Diamond Dirt: Making someone's day with an autograph
I must admit I was pretty jealous Tuesday evening.
It was another hot and humid day in the Midwest just as the Hannibal (Mo.) Cavemen emerged from their clubhouse in left field inside historic Clemens Field to gear up and prepare for their first matchup of the season against the Quincy (Ill.) Gems.
Some of the players went to the dugout and dropped off their equipment while others stopped along the way to make the evening very special for a brother and sister, young baseball fans that arrived early to get the autographs of what could very well be future major leaguers.
Katie and Luke Smith got as many autographs as they could before the Tuesday hitters dual and as I snapped pictures for the newspaper, I couldn’t help but envy the star college athletes as they scribbled their names inside the youngsters’ notebook.
Growing up I always wanted to be a popular baseball player, and I still hold onto that dream to this day. How great it would be to be out on the field in uniform, have a number of fans anxious to talk to you and get your name permanently inscribed on their ball, bat or inside their makeshift autograph book.
I can’t tell you how many nights I laid in my bed and practiced writing my name in a unique type of script that could hopefully one day sit atop many shelves and mantles.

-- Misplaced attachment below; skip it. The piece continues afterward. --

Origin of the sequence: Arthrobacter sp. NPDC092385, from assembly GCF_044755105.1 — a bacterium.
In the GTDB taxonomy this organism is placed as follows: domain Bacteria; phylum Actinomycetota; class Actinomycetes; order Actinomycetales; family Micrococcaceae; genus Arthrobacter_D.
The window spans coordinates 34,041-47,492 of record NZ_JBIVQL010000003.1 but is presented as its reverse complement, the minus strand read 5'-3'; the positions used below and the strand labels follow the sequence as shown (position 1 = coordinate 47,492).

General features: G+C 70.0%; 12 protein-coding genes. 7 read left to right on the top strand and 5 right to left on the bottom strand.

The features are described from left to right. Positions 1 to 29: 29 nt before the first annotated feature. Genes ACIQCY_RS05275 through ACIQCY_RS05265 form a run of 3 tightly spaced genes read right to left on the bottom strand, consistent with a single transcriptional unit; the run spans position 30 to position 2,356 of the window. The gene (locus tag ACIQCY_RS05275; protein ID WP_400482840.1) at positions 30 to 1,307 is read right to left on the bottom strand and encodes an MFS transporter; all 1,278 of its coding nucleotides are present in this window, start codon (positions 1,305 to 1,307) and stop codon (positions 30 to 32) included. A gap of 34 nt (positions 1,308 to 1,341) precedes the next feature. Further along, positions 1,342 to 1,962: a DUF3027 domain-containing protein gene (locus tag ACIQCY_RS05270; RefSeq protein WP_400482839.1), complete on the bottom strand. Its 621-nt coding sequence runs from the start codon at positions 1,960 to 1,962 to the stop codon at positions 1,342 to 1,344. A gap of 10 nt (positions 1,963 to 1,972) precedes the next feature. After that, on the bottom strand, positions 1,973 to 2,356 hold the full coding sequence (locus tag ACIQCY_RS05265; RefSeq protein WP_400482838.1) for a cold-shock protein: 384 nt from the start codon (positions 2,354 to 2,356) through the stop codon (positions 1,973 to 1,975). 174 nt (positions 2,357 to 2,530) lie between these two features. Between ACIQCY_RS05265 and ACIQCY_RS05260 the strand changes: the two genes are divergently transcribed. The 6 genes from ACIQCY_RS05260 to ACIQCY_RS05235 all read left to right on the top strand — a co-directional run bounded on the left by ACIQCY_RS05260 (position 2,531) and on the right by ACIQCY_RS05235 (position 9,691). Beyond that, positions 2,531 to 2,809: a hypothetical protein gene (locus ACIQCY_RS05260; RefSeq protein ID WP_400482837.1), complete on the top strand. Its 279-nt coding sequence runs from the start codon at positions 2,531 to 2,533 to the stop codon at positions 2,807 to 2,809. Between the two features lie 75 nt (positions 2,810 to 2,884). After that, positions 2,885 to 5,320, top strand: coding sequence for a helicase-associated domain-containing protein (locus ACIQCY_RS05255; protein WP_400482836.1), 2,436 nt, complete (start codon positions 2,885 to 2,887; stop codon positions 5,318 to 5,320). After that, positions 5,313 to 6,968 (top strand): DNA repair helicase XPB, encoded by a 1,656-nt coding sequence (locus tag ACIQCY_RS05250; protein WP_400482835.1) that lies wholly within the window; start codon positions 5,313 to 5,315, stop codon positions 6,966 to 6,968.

If my signature was too big or just didn’t appeal to me, I kept changing it so it would be just right. It had to look good small just incase someone asked me to sign something odd like a golf ball, and it had to fit just right on the center of the ball (often referred to as the sweet spot) so when people looked at it they could say, “Dominic Genetti signed that baseball.”
Of course there were also practices throughout the ball just incase other players were signing it at the same time. It took several attempts, and the baseballs I practiced on got covered in more ink than they did dirt from playing down at the park, but that didn’t matter. At the time, I was so set on being a baseball player that I was willing to stay up for hours just to make sure my name fit perfectly with the greatest piece of sports equipment ever known to man.
It took some time, but I eventually settled on a signature. Unfortunately, real life set in just as high school came to an end. Not everyone gets the opportunity to become a professional baseball player, much less a popular one, but the sad moment finally arrived when it was time to prepare for college and start the path of life. And a professional baseball career would just have to stay a dream.
Today, the signature that I hoped would be worth a certain amount on eBay is only used to sign a few documents and checks for monthly bills.
There aren’t any fans leaning over the ballpark railing calling my name, no one seeing me out and about asking for an autograph or impromptu picture.
But the great thing about dreams is that they never die out. Even though I’ll never get to be a popular baseball star and sign a bunch of autographs, I’ll continue to dream.
After all, one way or another, dreams do come true.
Dominic Genetti writes for the Hannibal (Mo.) Courier-Post.